Are we saying the public is wrong to spend so little (if that's what Walker implies) on healthcare? Or that the public should, for instance, spend it on more R&D and less admin. costs? Or are we saying new players in a socialized medicine scheme are eager to use our prosperity properly and tire of the status quo?

    Look to CA and the proper usage of prosperity to the politically successful stem cell firms. How can every state hope to meet CA's new high standard and avoid becoming a falling Rome? Thank god taxes don't have to stay so miserably low.

  2. I used to get a kick out of allen, and his thoughts on the "eternal" US Marine Corps.

    Seemed to me that the members of the 13th Legion thought that was "eternal" as well. Especially as they crossed the Rubicon.

    The reality of the Bush family dynasty, the prosepect of 24 to 28 yerars of two family rule. Of a 1st Lady becoming President, to circumvent the Constitutional limits on personal power in the Executive, Roman to the core.

    As Roman as it gets, for an analogy.

  3. Mr. Walker doesn't know what he's talking about. The Roman Republic, which had something to recommend it, fell when the farmer/soldiers gave way to a professional military, and boys will be boys, that was that. The Roman Empire, which had nothing to recommend it, being an utter cesspool of inequality, slavery, crucifixtions, aggression, oppression, taxation, prostitution, and killings for sport, was brought down by what? Some blame the Christians. Some the barbarians, some this some that. Maybe God or the gods did it having finally been offended enough. People in trouble often say the lord did it, and turn back to the lord.

    "The judgements of the Lord are righteous altogether."

    I hope and think we have a long run ahead, but we better keep those arrows there in the eagles claws sharp, until a recognition of mutual advantage and sanity take hold in the world.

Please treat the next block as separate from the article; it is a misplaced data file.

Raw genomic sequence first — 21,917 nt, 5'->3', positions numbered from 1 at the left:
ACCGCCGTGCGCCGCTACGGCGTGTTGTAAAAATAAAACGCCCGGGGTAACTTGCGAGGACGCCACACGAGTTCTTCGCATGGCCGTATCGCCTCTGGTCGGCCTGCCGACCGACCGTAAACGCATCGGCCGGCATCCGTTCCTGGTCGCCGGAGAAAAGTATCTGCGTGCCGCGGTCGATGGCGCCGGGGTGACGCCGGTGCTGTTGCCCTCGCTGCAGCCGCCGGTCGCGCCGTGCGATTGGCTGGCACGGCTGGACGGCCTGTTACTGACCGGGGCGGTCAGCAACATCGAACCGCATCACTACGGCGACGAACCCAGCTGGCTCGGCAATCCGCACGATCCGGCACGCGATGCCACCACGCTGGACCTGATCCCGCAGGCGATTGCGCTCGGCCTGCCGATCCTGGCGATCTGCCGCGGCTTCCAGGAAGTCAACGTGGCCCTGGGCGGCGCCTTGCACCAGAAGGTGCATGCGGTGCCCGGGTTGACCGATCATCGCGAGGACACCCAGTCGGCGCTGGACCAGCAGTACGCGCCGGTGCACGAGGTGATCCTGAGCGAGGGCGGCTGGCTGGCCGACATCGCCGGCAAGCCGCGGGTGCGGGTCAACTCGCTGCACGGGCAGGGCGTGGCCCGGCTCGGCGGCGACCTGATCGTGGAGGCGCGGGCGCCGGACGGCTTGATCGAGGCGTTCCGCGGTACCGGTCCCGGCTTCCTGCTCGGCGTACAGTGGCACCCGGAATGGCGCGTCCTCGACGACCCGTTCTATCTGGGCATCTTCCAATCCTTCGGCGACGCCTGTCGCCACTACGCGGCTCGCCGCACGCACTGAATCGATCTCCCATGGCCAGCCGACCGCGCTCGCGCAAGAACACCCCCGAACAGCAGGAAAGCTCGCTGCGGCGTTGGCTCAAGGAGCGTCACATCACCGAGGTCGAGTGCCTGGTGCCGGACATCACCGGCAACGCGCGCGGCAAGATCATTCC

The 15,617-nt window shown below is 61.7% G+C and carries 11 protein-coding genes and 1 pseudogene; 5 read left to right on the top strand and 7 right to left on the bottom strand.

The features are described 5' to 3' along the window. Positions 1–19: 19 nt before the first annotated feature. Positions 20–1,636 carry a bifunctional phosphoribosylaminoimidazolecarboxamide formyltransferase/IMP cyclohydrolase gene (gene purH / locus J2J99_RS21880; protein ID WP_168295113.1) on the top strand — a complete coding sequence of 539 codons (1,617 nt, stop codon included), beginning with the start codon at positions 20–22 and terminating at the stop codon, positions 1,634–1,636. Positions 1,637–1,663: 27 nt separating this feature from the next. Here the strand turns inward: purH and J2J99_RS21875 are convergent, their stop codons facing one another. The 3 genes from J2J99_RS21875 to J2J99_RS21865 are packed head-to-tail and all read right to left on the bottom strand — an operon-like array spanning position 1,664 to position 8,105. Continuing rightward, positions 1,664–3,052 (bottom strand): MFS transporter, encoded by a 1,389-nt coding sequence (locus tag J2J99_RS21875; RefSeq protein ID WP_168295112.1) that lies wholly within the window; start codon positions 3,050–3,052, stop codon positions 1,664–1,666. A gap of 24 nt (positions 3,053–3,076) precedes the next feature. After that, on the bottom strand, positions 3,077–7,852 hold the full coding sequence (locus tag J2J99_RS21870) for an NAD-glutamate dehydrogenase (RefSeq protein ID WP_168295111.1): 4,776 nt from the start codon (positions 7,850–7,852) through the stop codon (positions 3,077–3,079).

If we are brought down it won't be because of some old reason, but something new and unexpected in the world. Let's work together to prevent it.

    One man's view.

  4. Perfect thread for Trish to tout Ron Paul!

  5. Wretch has a thread on British Abandonment of interpreters in Basra, and the futility of moral arguments when aimed a politicians.
    "Other costing methods may occur to accountants. And so they should. Costs on the credibility of future action, the effect on the "loss of prestige". Dollars and cents.

    Ka-chink. Ka-ching. Money is the language of politcians, the media and too many of us.
    Money is something Whitehall and even Brussels might understand.

    But pointing a moral gun at the heart of politicians is worse than useless.

    As Captain Renault in Casablance said,
    "that is my least vulnerable spot."

  6. last i checked romans actually did not work or invent anything...

    america does

  7. Over at westhawk the new thread discusses the economic dislocations in Iran, changes in Ministers and what he percieves as "rot".

    He tells US that the Financial Times reports that ... Deutsche Bank, one of Europe’s largest, has expelled its Iranian clients, another success for U.S. Treasury Secretary Paulson).

    This is a policy, using soft powered economics against the Mullahs, I have long favored. That and fermenting revolution, there.

    In any case, makes one wonder, why does the US continue to subsidize the World Bank's efforts to fund Iranian projects, $260 million USD in '07 and $870 million over the coming three years? Money flowing directly from US taxpayers to the Mullahs of Iran?

  8. Then wi"o", you did not check very hard. Cement, modern Armies, the arch, surveying, road building were practical inventions of the Romans.
    Christianity in Europe, a cultural phenomena whose acceptance and spread can be laid directly at the foot of Emperor Constintime's throne.

  9. Water supplies, sewers, structures like the Coliseum w/ability to set up for Naval Battles!

  10. The early Roman farmers had a hell of good plow, though I don't know if they invented it, though I think they did. It planted as it plowed, kind of one pass operation.

    Ship building.

    The bordello.

  11. Elevators in the Coli, to move the condemned up and down.

  12. "During the Columbia’s final mission, NASA engineers never even knew where the falling foam had hit, and they lacked the ability to do sophisticated simulations to gauge the potential damage and how much heating would occur during re-entry."
    NY Times reporter swallowed a big gulp of NASA BS there:
    People here on Haleakala with the fast-tracking telescope offered to capture the Columbia:
    NASA turned down the offer.

    Even some amateur's snapshot taken in re-entry from Southern Calif clearly showed the damage was on the fragile leading edge of the wing, which was an obvious disaster in waiting.